The problem of uncertainty around the legal regulation of the ICOs has remained extremely important for many years, and the institution of a criminal case in the U.S. against Zaslavskiy is one of the most striking proofs thereof. "As for the definition of the branch of law, in this case, it is possible to answer the question from a subjective and objective standpoint," as Alexander Kozlov, administrator of the Kriptoyurist community, told DeCenter.
The final judgment in relation to cases depends on the influence of both approaches. "From an objective point of view, if the investigator was accused of committing fraudulent actions, then obviously it is a question of criminal proceedings. On the other hand, in view of the fact that in U.S. legislation, there is really no unambiguous definition that the acquisition of ICO tokens is similar to the acquisition of company securities, I believe that starting with criminal proceedings without an appropriate legislative basis is a repressive measure. If investors believe that their rights to purchase tokens from Zaslavskiy were violated, then to protect their interests, there are courts of general jurisdiction that will consider this problem from the civil law sector, and this, in my opinion, is really the correct way to resolve the conflict," as Kozlov explained.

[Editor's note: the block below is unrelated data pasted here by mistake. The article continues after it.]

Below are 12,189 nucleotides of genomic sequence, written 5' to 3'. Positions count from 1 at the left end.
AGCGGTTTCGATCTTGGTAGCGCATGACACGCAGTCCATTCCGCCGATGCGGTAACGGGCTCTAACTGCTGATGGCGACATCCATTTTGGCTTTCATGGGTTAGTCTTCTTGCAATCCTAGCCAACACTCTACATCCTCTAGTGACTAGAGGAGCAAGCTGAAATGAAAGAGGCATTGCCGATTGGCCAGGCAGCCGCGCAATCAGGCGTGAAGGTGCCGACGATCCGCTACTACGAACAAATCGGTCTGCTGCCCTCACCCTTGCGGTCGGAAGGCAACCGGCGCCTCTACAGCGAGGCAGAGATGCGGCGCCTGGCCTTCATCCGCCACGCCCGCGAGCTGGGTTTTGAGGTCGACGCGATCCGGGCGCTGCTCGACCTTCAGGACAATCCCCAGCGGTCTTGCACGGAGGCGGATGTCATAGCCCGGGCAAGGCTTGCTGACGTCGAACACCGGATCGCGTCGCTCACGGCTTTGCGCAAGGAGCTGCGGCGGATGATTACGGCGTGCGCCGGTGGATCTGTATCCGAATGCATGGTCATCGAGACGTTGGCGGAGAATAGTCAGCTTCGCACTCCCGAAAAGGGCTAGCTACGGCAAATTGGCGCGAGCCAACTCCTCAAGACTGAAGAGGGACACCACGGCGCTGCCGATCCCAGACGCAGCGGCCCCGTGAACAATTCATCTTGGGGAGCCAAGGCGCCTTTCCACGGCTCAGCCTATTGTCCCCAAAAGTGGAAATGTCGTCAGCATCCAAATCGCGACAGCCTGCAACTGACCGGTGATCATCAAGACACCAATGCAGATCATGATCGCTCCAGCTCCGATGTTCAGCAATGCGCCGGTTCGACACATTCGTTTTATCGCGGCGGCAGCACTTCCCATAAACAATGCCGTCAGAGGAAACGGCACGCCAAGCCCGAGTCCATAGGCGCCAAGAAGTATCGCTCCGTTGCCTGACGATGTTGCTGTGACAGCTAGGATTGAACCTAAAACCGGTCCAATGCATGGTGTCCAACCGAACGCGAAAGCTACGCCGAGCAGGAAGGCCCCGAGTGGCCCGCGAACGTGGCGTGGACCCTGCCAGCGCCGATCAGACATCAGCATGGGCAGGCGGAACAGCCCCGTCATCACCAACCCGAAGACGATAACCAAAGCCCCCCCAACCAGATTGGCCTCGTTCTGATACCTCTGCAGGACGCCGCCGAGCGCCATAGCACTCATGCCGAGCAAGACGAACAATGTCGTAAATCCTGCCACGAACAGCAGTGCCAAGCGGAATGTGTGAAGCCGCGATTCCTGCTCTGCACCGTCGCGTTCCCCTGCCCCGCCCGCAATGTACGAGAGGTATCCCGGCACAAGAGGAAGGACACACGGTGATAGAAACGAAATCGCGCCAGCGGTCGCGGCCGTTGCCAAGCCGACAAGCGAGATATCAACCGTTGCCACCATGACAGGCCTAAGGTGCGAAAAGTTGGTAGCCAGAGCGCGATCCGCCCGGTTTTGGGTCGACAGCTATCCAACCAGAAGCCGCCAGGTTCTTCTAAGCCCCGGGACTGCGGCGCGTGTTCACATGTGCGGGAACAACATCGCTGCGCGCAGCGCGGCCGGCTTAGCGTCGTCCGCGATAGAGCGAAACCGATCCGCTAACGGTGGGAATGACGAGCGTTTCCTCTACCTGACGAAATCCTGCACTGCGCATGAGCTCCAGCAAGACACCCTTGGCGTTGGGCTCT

It should be noted that, at the moment, there is no established and tried legislative base for scam ICOs anywhere in the world. On the one hand, the process of implementing legislative initiatives is rather long, and ICOs do not yet have a unified world legal classification either. It is these gaps in the legislation that enable dishonest startups and fraudsters to deceive investors. "In the next couple of years, we will certainly witness dozens of trials regarding the initiators and management of ICO projects, and these processes will eventually form the basis for law enforcement practice for the coming years," as Klimov summed up.